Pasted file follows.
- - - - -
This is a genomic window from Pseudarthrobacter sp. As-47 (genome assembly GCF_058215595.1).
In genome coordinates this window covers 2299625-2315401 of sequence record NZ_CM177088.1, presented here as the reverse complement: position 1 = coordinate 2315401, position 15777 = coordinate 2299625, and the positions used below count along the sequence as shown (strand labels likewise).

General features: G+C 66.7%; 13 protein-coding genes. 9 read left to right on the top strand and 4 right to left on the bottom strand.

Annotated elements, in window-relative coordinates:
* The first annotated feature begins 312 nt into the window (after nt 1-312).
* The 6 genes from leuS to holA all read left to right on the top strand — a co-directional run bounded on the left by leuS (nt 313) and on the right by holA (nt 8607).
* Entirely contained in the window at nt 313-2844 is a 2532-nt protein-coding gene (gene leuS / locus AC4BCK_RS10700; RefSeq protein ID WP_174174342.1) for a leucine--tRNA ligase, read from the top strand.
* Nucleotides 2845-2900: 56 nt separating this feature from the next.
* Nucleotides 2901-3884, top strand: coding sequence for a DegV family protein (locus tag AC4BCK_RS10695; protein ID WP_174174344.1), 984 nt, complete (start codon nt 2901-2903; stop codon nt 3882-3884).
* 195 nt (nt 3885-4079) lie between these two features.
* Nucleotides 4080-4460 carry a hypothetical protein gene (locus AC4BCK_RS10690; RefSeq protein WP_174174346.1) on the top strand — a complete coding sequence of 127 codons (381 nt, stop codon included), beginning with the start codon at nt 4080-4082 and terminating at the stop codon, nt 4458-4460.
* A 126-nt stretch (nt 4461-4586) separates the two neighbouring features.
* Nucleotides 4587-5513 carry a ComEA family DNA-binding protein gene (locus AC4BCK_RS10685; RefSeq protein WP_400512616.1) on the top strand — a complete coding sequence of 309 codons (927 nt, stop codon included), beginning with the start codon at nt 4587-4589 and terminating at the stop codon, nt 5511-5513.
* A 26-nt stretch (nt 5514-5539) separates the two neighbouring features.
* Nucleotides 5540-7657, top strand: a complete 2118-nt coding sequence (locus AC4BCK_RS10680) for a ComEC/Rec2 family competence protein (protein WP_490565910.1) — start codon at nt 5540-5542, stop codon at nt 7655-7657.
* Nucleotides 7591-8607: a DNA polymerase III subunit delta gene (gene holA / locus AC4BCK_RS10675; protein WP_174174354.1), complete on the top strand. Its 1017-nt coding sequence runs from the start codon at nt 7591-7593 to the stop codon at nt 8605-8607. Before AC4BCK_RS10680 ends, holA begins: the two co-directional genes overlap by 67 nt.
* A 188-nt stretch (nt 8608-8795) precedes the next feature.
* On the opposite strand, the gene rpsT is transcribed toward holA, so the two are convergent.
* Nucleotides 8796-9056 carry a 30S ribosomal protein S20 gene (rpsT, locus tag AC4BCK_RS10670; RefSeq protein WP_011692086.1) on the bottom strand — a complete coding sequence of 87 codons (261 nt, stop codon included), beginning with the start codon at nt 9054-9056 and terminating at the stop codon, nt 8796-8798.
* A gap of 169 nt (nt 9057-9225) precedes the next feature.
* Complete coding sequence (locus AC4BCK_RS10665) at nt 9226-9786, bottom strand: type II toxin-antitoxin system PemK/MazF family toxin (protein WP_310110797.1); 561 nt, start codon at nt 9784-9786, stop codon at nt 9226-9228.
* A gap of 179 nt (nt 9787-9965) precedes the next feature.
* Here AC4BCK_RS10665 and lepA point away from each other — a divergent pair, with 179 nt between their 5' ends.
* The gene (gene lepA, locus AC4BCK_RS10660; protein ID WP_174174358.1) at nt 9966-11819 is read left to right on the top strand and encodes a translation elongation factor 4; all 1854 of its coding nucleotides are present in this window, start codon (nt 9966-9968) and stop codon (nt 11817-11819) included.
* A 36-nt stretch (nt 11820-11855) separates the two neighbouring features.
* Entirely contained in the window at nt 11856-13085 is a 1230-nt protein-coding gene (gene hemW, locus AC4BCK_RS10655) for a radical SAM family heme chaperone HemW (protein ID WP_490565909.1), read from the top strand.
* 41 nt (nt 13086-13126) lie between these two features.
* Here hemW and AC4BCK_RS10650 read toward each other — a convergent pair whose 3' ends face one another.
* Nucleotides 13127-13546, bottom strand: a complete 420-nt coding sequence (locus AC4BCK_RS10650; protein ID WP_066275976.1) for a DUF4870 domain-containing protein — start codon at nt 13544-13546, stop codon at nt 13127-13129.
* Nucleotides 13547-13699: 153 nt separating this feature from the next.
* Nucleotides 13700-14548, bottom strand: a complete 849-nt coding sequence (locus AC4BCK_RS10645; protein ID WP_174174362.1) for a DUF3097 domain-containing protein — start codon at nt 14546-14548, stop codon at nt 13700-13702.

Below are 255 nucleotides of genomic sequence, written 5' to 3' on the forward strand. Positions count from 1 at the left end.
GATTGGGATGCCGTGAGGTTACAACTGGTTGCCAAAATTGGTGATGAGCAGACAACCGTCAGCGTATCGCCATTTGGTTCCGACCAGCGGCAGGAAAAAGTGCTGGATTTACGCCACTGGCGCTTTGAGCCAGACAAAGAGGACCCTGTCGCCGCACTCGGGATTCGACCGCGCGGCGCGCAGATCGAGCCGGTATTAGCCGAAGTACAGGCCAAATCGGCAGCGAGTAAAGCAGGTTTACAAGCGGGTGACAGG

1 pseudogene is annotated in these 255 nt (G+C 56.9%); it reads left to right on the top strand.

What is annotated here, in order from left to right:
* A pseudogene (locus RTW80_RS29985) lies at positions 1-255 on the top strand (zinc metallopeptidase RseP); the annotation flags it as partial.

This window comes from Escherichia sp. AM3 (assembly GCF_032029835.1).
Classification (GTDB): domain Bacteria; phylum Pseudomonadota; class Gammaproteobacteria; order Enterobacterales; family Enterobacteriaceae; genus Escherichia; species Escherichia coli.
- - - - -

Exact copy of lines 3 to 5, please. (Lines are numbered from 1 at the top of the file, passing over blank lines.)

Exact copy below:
General features: G+C 66.7%; 13 protein-coding genes. 9 read left to right on the top strand and 4 right to left on the bottom strand.

Annotated elements, in window-relative coordinates:
* The first annotated feature begins 312 nt into the window (after nt 1-312).